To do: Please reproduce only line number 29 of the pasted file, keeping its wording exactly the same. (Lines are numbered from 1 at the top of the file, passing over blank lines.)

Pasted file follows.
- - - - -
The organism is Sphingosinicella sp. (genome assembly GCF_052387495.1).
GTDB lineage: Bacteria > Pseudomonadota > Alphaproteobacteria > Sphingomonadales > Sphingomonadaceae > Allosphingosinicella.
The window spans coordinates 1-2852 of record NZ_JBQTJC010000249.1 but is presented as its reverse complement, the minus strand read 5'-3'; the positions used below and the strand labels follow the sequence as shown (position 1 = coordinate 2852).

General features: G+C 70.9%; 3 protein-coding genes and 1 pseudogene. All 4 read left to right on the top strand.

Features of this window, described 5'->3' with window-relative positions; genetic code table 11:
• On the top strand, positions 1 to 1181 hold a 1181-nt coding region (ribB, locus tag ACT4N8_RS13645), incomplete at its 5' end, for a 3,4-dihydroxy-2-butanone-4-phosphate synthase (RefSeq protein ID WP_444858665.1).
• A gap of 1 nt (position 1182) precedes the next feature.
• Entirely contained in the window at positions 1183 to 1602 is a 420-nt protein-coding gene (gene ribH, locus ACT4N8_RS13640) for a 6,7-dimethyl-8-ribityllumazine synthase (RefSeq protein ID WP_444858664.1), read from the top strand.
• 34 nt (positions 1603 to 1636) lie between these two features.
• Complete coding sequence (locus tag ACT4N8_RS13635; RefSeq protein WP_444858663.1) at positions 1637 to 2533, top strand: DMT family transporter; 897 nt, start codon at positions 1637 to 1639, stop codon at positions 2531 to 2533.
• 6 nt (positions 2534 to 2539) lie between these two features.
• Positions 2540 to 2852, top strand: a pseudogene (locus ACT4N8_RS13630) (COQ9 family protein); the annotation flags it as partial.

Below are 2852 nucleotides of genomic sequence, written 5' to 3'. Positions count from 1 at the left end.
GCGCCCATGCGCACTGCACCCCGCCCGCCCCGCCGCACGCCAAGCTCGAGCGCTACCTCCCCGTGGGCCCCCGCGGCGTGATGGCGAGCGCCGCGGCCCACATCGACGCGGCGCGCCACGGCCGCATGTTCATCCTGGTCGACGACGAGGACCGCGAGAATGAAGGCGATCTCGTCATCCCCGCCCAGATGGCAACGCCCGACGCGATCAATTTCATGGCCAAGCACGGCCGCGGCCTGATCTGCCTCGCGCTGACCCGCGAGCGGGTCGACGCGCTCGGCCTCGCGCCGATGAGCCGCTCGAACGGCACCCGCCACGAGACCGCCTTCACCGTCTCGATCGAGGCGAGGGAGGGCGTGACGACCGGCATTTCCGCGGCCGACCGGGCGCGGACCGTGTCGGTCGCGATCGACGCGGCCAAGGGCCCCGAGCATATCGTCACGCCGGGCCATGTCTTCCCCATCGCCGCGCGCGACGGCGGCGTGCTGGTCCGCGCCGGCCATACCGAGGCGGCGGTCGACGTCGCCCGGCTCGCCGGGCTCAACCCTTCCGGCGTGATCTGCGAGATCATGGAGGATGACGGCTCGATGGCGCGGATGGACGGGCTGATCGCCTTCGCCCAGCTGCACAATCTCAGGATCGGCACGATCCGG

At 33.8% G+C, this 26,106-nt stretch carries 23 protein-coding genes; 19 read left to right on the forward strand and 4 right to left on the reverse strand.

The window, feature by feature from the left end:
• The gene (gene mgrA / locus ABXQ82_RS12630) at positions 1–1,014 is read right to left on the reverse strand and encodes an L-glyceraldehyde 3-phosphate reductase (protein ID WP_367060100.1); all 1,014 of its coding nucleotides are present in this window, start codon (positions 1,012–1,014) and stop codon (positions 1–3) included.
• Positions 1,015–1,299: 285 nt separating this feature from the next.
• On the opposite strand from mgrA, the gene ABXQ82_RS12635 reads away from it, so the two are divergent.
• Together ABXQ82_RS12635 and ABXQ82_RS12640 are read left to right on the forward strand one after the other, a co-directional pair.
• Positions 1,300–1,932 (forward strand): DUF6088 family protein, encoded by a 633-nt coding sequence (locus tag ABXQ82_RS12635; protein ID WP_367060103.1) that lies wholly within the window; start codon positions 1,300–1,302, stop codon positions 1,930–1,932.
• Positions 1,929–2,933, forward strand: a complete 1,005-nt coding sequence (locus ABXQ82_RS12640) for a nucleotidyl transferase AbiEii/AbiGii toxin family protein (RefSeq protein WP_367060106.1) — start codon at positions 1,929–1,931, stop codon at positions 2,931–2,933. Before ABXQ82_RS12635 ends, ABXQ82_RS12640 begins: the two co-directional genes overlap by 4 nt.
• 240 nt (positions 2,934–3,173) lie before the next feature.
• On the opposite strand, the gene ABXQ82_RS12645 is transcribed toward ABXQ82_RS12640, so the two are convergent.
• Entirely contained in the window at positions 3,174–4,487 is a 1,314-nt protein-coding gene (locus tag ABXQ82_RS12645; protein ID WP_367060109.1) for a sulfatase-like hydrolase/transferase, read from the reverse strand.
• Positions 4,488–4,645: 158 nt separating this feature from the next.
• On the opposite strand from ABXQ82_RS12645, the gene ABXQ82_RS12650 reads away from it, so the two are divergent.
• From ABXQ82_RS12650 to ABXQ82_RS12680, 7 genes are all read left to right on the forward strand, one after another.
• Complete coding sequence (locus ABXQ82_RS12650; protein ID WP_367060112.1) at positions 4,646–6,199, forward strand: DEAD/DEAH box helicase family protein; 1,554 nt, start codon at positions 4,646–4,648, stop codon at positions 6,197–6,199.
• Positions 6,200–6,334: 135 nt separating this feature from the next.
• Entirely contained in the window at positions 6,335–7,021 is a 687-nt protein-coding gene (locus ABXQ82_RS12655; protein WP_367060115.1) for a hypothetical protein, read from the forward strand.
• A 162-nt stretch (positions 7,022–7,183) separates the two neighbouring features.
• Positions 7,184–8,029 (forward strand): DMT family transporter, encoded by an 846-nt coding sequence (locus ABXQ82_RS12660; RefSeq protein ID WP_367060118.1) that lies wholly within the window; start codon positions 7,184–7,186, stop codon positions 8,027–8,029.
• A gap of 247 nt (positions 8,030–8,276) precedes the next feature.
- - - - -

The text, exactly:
• Complete coding sequence (locus ABXQ82_RS12650; protein ID WP_367060112.1) at positions 4,646–6,199, forward strand: DEAD/DEAH box helicase family protein; 1,554 nt, start codon at positions 4,646–4,648, stop codon at positions 6,197–6,199.